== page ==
"Listen. Adapt. Be Positive." Michael Steele's prescription for what ails the GOP could have been written by Baby Cakes himself, above recharging his batteries in the afternoon sunlight during the countdown to supper.
"Ronald Reagan made it cool to be a Republican — it wasn't just his specific policies, but the timeless truths he so eloquently gave voice to, and upon which his policies were based. That's the Republican Party we must re-establish," writes Energizer-in-Chief Michael Steele in "Listen. Adapt. Be Positive" in today's WSJ:
Our challenge lies not in beating Democrats, but in uniting around a message that solidifies our ranks and attracts new people to our cause. We have to listen to what Americans are telling us about their hopes, desires and needs, and then translate that message into proposals for meaningful action squarely grounded on the values we Republicans have always stood for.
Our faith in the power and ingenuity of the individual to build a nation through hard work, personal responsibility and self-discipline is our uniting principle. That is the sacred ground upon which our Republican Party was built. For the sake of all Americans, it is the ground we must reclaim.
Steele's advice to "Listen. Adapt. Be Positive" came in handy last evening as Tiny found herself up a tree at the end of her tether. The line attached to her harness got tripped up in some loose-hanging bark as she tried to climb down head first. Adapting, she reoriented and started to back down. Fortunately, we happened upon the scene just then to help dislodge the line.
We were thrilled to learn from Fox News this evening that Steele, the "former lieutenant governor of Maryland, has decided to run for the chairmanship of the Republican National Committee and is in talks with Newt Gingrich to win the former House speaker's endorsement":
Steele declined to comment, but a source close to the situation said Steele would announce his candidacy as early as Thursday.
The source also contradicted a report in Tuesday's Washington Times that Steele and Gingrich were competing for the RNC post [Phew!].
"There is no fight," the source said. "This tension between Michael Steele and Newt Gingrich is totally fabricated and, in fact, Gingrich and Steele are working together to create a new strategy for the direction of the GOP."
In a statement issued by the former House speaker, Gingrich said he was not interested in seeking the post of Republican Party chairman …"my job as an American first is to develop a tri-partisan approach to developing solutions for the challenges we face. I use the word tri-partisan to designate the concept of attracting Democrats, Republicans, and independents to solutions that unify most Americans."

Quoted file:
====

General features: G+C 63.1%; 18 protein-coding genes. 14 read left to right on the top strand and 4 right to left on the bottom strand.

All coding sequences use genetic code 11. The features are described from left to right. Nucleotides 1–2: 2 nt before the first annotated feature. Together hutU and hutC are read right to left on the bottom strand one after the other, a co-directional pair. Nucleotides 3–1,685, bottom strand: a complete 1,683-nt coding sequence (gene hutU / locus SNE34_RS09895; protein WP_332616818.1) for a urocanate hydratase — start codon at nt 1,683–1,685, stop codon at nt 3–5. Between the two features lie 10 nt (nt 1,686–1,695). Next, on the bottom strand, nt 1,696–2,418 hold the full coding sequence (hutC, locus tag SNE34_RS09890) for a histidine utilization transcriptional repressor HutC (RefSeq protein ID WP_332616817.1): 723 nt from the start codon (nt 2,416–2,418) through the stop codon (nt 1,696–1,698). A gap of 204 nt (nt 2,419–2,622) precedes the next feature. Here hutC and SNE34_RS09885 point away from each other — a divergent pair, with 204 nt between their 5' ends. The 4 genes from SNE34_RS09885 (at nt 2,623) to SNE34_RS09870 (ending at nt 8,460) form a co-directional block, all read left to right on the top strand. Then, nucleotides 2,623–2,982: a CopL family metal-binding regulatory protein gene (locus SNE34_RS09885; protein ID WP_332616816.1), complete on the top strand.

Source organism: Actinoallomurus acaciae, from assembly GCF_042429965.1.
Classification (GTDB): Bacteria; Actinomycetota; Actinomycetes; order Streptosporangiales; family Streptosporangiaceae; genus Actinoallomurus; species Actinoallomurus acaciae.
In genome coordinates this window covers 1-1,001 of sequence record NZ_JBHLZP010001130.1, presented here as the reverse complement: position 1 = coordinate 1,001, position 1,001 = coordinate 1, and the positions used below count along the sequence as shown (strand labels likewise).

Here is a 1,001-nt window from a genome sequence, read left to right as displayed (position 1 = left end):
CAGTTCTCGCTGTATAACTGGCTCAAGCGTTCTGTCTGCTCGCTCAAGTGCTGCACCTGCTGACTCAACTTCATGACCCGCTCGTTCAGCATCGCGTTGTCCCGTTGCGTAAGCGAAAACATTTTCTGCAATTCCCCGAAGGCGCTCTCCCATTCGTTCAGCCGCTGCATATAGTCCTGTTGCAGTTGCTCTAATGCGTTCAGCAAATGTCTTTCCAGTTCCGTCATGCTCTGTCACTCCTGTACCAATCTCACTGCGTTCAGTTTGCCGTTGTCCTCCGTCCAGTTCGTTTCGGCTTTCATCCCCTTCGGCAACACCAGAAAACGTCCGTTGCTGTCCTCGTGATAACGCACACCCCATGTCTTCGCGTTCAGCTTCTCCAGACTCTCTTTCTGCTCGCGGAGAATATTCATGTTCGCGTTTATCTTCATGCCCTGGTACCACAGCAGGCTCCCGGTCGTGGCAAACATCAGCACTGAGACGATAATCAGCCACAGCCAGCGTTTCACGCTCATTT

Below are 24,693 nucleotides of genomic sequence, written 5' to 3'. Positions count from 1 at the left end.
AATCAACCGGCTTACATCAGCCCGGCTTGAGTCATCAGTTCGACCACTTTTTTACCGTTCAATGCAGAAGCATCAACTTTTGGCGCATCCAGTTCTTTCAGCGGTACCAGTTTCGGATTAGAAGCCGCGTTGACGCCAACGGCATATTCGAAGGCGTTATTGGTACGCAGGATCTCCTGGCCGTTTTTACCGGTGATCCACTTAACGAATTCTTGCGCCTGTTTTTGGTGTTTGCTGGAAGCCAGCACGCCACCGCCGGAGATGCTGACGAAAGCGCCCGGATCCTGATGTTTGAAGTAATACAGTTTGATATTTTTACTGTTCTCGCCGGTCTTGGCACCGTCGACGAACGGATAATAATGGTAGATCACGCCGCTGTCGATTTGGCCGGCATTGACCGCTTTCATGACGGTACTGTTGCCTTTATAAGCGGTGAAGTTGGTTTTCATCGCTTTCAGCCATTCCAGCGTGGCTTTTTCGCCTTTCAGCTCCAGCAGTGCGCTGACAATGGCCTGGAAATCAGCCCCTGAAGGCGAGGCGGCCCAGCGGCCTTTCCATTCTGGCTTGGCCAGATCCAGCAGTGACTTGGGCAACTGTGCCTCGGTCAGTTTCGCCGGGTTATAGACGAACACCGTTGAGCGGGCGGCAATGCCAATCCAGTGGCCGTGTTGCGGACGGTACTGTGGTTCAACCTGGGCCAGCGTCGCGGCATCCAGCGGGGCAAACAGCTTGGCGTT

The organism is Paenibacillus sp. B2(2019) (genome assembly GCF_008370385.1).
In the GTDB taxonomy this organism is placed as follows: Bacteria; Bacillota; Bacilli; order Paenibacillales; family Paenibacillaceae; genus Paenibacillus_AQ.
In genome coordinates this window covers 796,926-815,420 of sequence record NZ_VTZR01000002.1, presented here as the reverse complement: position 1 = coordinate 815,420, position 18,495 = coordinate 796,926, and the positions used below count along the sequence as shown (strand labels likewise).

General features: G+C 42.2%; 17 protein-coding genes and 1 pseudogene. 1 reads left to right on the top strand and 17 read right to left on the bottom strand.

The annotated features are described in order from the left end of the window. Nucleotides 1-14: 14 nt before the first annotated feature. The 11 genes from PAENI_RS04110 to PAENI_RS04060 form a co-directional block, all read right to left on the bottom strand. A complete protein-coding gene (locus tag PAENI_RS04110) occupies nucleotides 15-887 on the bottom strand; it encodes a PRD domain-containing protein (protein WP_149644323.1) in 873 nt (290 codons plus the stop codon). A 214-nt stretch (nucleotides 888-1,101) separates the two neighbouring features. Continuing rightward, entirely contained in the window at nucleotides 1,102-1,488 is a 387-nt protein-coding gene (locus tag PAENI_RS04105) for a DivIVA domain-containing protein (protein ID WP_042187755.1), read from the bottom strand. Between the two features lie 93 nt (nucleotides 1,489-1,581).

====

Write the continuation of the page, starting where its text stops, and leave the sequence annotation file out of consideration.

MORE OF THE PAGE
We haven't felt this energized about the Grand Old Party since
we saw that Ronald Reagan film that day last August when Sarah Palin emerged metaphorically from John McCain's brow. We've gotten to know Michael Steele's political philosophy, authenticity and easy manner through frequent TV guest appearances during this long election season, and we like the cut of his sail. Some fun facts from a US News series of profiles on possible McCain running mates last April:
He grew up in a family of Democrats. Steele credits his mother, Maebell, and Ronald Reagan with turning him toward the Republican Party. Reagan's pull-yourself-up-by-your-bootstraps message recalled a trait Steele's mother exhibited after her first husband, Steele's father, died in 1962 of alcoholism-related liver disease. She refused to go on welfare. Instead, she went to work as a laundress earning minimum wage to support Michael and his sister.
One of the first in his family to go to college, he earned a bachelor's degree in international relations from Johns Hopkins University and a law degree from Georgetown University Law Center. Steele also spent a few years at the Augustinian Friars Seminary at Villanova University, in preparation for the priesthood, before deciding instead on a career in civil service.
In 2004, Steele was tapped to speak at the Republican National Convention, eliciting comparisons with Barack Obama's keynote address at the Democratic convention …
On Feb. 1, 2007, Steele was named the chairman of GOPAC, a political action committee working to elect Republicans to office (Newt Gingrich once held the same position).
The fact that Michael Steele is a "mainstream African-American who is articulate and bright and clean and a nice-looking guy" is frosting on the cake, confounding the efforts of Obama & Company to play the race card against people like us who may take issue with his agenda.
Update: All things bright, clean and nice looking at Modulator's Friday Ark #217.